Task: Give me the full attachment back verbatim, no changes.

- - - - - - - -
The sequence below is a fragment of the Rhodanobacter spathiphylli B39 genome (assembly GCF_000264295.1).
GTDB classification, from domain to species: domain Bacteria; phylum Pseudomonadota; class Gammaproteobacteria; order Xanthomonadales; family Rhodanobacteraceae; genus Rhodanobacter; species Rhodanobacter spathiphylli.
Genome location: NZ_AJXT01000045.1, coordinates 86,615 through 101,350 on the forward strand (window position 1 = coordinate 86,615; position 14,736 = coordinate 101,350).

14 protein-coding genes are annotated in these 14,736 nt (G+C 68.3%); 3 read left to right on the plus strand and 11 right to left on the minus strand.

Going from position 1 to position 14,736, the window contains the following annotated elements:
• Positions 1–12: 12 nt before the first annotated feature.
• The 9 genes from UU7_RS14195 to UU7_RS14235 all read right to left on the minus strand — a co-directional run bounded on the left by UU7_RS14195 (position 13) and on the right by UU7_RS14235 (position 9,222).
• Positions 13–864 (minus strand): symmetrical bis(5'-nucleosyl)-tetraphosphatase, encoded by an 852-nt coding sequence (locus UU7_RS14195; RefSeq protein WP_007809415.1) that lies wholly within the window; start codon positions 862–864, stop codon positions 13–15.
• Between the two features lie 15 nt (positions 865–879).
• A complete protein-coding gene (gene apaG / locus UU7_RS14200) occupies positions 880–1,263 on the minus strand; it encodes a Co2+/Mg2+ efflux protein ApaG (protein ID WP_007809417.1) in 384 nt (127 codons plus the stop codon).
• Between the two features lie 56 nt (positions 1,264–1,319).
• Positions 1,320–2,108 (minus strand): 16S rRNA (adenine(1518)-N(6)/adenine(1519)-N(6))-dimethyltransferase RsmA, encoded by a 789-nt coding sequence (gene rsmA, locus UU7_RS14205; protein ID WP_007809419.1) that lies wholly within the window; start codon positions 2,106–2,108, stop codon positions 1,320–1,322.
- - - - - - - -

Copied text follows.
The sequence below is a fragment of the Rhodanobacter spathiphylli B39 genome (assembly GCF_000264295.1).
GTDB classification, from domain to species: domain Bacteria; phylum Pseudomonadota; class Gammaproteobacteria; order Xanthomonadales; family Rhodanobacteraceae; genus Rhodanobacter; species Rhodanobacter spathiphylli.
Genome location: NZ_AJXT01000045.1, coordinates 86,615 through 101,350 on the forward strand (window position 1 = coordinate 86,615; position 14,736 = coordinate 101,350).

14 protein-coding genes are annotated in these 14,736 nt (G+C 68.3%); 3 read left to right on the plus strand and 11 right to left on the minus strand.

Going from position 1 to position 14,736, the window contains the following annotated elements:
• Positions 1–12: 12 nt before the first annotated feature.
• The 9 genes from UU7_RS14195 to UU7_RS14235 all read right to left on the minus strand — a co-directional run bounded on the left by UU7_RS14195 (position 13) and on the right by UU7_RS14235 (position 9,222).
• Positions 13–864 (minus strand): symmetrical bis(5'-nucleosyl)-tetraphosphatase, encoded by an 852-nt coding sequence (locus UU7_RS14195; RefSeq protein WP_007809415.1) that lies wholly within the window; start codon positions 862–864, stop codon positions 13–15.
• Between the two features lie 15 nt (positions 865–879).
• A complete protein-coding gene (gene apaG / locus UU7_RS14200) occupies positions 880–1,263 on the minus strand; it encodes a Co2+/Mg2+ efflux protein ApaG (protein ID WP_007809417.1) in 384 nt (127 codons plus the stop codon).
• Between the two features lie 56 nt (positions 1,264–1,319).
• Positions 1,320–2,108 (minus strand): 16S rRNA (adenine(1518)-N(6)/adenine(1519)-N(6))-dimethyltransferase RsmA, encoded by a 789-nt coding sequence (gene rsmA, locus UU7_RS14205; protein ID WP_007809419.1) that lies wholly within the window; start codon positions 2,106–2,108, stop codon positions 1,320–1,322.